Between 1900 and 1903, Soto y Gama and other Mexican liberals spent time in jail for openly criticizing the Porfiriato. (6) As the crackdown against criticism of the Porfiriato intensified, Soto y Gama and Arriaga were forced to flee to the United States. They were soon joined in Texas by others, including Ricardo and Flores Magon. Some of these exiles established an intricate anarchist organization in St. Louis, Missouri, before relocating to Los Angeles, California. (7)
Family matters compelled Soto y Gama to return home in 1904. The Porfirian government promised to leave him alone provided that he avoid publicly criticizing the national government. While honoring this pledge, Soto y Gama worked quietly as a barrister in San Luis Potosi (1904-08), and in Mexico City (1908-10). (8) Despite his efforts to maintain a low profile, Soto y Gama corresponded surreptitiously with Flores Magon from time to time, and seems to have had a hand in composing the Partido Liberal Mexicano (Mexican Liberal Party, or PLM) manifesto of 1906, which vigorously laid out party demands for social and agrarian reform. (9)
Like many Mexicans, Soto y Gama was invigorated in 1910 when Francisco Madero, a well-financed activist from Coahuila called for revolution in his Plan de San Luis Potosi. For a brief period, Soto y Gama became a Maderista. More importantly, the Madero rebellion--the first phase of the Mexican Revolution--emboldened Soto y Gama and other detractors of the Porfiriato. (10) For the first time in six years, he became vocal and vituperative in his writings, which appeared in the Mexico City edition of Regeneracion (Regeneration)--the same name as Flores Magon's Los Angeles-based newspaper. (11)
Soto y Gama's excitement about the Madero rebellion soon turned to bitterness and anger after the signing of the Treaties of Ciudad Juairez (May 1911). The federal army, under the command of aging generals, had surrendered to Madero's forces. Madero had the chance to annihilate them, and to rid Mexico once and for all of every last vestige of Porfirian oppression. Instead, he mercifully agreed to a more-than-generous peace. (12)
With this agreement, Madero showed that his real interest lay in eliminating Diaz. Once the old dictator had stepped down and sailed for France, fighting ceased, and Madero allowed numerous Porfiristas to keep their government jobs. He even recommissioned the federal army, commanders and all, apparently based on the belief that they would forget the past. Furthermore, rather than immediately declaring himself president, Madero scheduled new elections for October--five months away. Meanwhile, Francisco Leon de la Barra, one of Diaz's leading advisors, served as interim president. (13)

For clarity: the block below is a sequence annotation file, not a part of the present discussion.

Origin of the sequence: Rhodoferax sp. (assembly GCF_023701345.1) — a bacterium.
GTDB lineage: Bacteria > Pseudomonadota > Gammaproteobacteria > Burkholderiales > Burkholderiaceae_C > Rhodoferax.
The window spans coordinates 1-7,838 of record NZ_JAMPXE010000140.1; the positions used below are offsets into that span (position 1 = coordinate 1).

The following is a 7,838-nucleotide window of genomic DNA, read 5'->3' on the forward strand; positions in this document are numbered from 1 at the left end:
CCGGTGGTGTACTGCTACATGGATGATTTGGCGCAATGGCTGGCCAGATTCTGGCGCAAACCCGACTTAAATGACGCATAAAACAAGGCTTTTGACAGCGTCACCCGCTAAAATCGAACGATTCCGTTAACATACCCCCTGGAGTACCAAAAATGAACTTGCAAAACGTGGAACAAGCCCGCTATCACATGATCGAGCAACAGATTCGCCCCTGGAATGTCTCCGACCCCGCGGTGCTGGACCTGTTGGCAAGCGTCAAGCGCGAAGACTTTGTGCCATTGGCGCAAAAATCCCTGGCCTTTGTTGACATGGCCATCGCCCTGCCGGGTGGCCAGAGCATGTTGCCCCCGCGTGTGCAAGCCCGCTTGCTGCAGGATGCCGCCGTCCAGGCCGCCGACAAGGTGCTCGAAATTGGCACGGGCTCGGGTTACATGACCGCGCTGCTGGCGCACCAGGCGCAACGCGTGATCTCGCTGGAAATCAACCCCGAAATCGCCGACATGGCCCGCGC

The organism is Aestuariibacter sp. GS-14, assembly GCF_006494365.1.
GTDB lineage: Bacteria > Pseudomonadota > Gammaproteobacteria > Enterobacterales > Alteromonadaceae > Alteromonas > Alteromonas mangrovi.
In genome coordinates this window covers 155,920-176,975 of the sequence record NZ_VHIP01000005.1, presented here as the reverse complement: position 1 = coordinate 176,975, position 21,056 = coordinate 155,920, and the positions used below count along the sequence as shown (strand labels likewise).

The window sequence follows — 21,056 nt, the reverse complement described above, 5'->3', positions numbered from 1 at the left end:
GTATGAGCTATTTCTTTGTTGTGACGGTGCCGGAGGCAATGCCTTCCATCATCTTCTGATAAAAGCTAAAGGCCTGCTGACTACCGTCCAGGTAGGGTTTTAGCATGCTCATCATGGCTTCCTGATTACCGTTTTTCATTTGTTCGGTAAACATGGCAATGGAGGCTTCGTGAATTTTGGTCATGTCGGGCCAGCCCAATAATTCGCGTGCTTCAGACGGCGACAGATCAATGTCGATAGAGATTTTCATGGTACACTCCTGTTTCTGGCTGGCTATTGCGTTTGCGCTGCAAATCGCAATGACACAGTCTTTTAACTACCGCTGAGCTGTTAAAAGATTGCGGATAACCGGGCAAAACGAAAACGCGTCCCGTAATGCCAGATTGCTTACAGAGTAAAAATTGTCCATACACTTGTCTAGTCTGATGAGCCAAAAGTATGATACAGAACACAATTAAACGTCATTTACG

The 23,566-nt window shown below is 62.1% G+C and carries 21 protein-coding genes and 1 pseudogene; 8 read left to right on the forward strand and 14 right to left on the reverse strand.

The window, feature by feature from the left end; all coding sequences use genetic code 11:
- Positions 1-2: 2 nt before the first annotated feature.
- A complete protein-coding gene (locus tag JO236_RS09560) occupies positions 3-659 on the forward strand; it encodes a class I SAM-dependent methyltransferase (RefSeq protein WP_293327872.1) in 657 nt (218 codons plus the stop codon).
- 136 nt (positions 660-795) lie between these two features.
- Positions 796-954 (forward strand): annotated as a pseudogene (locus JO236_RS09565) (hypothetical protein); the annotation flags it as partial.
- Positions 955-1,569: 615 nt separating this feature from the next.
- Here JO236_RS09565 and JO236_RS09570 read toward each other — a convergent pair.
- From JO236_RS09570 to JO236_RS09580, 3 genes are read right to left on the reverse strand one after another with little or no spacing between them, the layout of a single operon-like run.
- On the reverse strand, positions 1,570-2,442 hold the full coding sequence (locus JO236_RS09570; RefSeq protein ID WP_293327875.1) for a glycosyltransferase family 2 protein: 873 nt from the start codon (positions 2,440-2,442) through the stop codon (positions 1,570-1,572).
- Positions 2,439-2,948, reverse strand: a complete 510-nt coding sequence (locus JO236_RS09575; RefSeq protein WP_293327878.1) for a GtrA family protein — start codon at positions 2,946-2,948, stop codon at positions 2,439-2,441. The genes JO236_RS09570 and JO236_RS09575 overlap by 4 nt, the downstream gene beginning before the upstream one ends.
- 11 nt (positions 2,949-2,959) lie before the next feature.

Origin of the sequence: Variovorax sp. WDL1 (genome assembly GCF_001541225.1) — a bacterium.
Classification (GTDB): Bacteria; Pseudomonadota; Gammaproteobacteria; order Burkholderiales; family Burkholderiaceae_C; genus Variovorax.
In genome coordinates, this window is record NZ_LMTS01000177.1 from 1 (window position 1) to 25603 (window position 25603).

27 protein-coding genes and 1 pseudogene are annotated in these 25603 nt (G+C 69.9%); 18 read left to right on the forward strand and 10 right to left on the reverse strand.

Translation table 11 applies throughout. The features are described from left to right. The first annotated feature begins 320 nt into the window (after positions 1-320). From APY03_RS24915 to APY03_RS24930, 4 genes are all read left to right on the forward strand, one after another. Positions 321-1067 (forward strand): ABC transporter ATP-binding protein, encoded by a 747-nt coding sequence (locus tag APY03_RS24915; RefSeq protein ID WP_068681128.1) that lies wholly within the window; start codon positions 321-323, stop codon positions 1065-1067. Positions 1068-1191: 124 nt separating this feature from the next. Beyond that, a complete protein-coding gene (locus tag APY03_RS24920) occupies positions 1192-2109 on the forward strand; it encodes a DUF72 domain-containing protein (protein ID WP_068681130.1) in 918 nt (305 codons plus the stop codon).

Soto y Gama was livid, because it seemed to him that Madero, the victor, was losing the peace. Here was an opportunity to bring about meaningful social, economic, and political change in Mexico, and Madero was botching it. Over the next several months, Soto y Gama lambasted Madero for reneging on promises, particularly those concerning land reform that he had made in his Plan de San Luis Potos. (14)
Throughout the summer of 1911, the federal army marched across the state of Morelos, immediately south of Mexico City. There, they battled Madero's former allies, led by Emiliano Zapata. The southern agrarian movement under Zapata's leadership had enthusiastically embraced Maderismo in 1910. In fact, their fight against large Porfirian land-holders had begun even before Madero's rebellion. (15)
For awhile, Madero tried to mediate matters in the south. He traveled to Morelos, met with Zapata, and persuaded him and his men to lay down their arms. When many did so, General Victoriano Huerta turned on the Zapatistas and tried to annihilate them. Clearly, the Porfiristas whom Madero had defeated on the battlefield were determined to sabotage the peace and undo his revolution. As Madero scampered about, wringing his hands in frustration, the resistence of the Zapatistas hardened as they resumed hostilities against the federal government. (16)
During the summer of 1911, Soto y Gama became intrigued with Zapatismo. For Soto y Gama, the agraristas (farmers) of Morelos embodied the opposition to privilege and exploitation that he had championed since adolescence. He communicated with the Zapatistas, and even helped them with logistics by shipping quinine to Morelos to combat the spread of malaria. (17) At the same time, he hammered away at Madero. In public speeches and newspaper articles, Soto y Gama reminded Madero of his promises regarding land reform, and criticized Diaz's successor for the unsavory alliance he seemed to have entered into with the Porfiristas. (18)
Madero was elected president in October 1911, and took office one month later. Almost immediately, he began to distance himself from the Zapatistas. He did so following a meeting with Zapata, in which...